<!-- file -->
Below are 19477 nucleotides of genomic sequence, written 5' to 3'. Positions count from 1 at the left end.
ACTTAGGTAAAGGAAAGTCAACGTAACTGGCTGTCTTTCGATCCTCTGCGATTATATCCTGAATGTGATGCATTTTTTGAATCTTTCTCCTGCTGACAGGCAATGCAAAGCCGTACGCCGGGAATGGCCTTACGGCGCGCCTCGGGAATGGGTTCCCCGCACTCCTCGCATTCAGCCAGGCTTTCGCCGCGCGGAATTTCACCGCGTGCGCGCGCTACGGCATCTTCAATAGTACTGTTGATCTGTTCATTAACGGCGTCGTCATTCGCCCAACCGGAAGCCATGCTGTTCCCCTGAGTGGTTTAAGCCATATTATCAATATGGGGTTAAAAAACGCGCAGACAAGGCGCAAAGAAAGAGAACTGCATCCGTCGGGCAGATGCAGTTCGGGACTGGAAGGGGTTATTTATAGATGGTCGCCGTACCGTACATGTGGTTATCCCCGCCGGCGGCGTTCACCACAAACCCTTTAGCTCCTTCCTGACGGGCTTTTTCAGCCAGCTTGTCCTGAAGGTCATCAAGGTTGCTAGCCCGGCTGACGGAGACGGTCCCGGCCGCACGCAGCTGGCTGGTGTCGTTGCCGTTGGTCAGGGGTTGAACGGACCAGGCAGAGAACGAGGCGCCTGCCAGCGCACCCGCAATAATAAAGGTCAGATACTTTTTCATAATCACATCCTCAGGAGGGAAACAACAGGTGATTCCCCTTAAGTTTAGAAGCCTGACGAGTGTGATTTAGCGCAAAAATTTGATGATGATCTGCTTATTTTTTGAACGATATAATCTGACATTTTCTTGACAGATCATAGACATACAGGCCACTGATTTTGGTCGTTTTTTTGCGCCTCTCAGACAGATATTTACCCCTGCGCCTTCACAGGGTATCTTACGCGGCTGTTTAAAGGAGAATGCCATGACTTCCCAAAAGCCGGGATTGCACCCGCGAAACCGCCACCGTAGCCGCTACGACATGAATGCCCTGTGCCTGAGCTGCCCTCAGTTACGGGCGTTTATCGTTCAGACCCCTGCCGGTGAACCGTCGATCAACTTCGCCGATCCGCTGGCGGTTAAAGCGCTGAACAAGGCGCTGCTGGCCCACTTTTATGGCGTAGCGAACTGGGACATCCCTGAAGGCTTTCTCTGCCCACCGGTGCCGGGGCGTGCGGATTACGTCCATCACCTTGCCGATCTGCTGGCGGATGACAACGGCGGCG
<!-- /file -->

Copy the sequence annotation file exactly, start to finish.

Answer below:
Below are 19477 nucleotides of genomic sequence, written 5' to 3'. Positions count from 1 at the left end.
ACTTAGGTAAAGGAAAGTCAACGTAACTGGCTGTCTTTCGATCCTCTGCGATTATATCCTGAATGTGATGCATTTTTTGAATCTTTCTCCTGCTGACAGGCAATGCAAAGCCGTACGCCGGGAATGGCCTTACGGCGCGCCTCGGGAATGGGTTCCCCGCACTCCTCGCATTCAGCCAGGCTTTCGCCGCGCGGAATTTCACCGCGTGCGCGCGCTACGGCATCTTCAATAGTACTGTTGATCTGTTCATTAACGGCGTCGTCATTCGCCCAACCGGAAGCCATGCTGTTCCCCTGAGTGGTTTAAGCCATATTATCAATATGGGGTTAAAAAACGCGCAGACAAGGCGCAAAGAAAGAGAACTGCATCCGTCGGGCAGATGCAGTTCGGGACTGGAAGGGGTTATTTATAGATGGTCGCCGTACCGTACATGTGGTTATCCCCGCCGGCGGCGTTCACCACAAACCCTTTAGCTCCTTCCTGACGGGCTTTTTCAGCCAGCTTGTCCTGAAGGTCATCAAGGTTGCTAGCCCGGCTGACGGAGACGGTCCCGGCCGCACGCAGCTGGCTGGTGTCGTTGCCGTTGGTCAGGGGTTGAACGGACCAGGCAGAGAACGAGGCGCCTGCCAGCGCACCCGCAATAATAAAGGTCAGATACTTTTTCATAATCACATCCTCAGGAGGGAAACAACAGGTGATTCCCCTTAAGTTTAGAAGCCTGACGAGTGTGATTTAGCGCAAAAATTTGATGATGATCTGCTTATTTTTTGAACGATATAATCTGACATTTTCTTGACAGATCATAGACATACAGGCCACTGATTTTGGTCGTTTTTTTGCGCCTCTCAGACAGATATTTACCCCTGCGCCTTCACAGGGTATCTTACGCGGCTGTTTAAAGGAGAATGCCATGACTTCCCAAAAGCCGGGATTGCACCCGCGAAACCGCCACCGTAGCCGCTACGACATGAATGCCCTGTGCCTGAGCTGCCCTCAGTTACGGGCGTTTATCGTTCAGACCCCTGCCGGTGAACCGTCGATCAACTTCGCCGATCCGCTGGCGGTTAAAGCGCTGAACAAGGCGCTGCTGGCCCACTTTTATGGCGTAGCGAACTGGGACATCCCTGAAGGCTTTCTCTGCCCACCGGTGCCGGGGCGTGCGGATTACGTCCATCACCTTGCCGATCTGCTGGCGGATGACAACGGCGGCG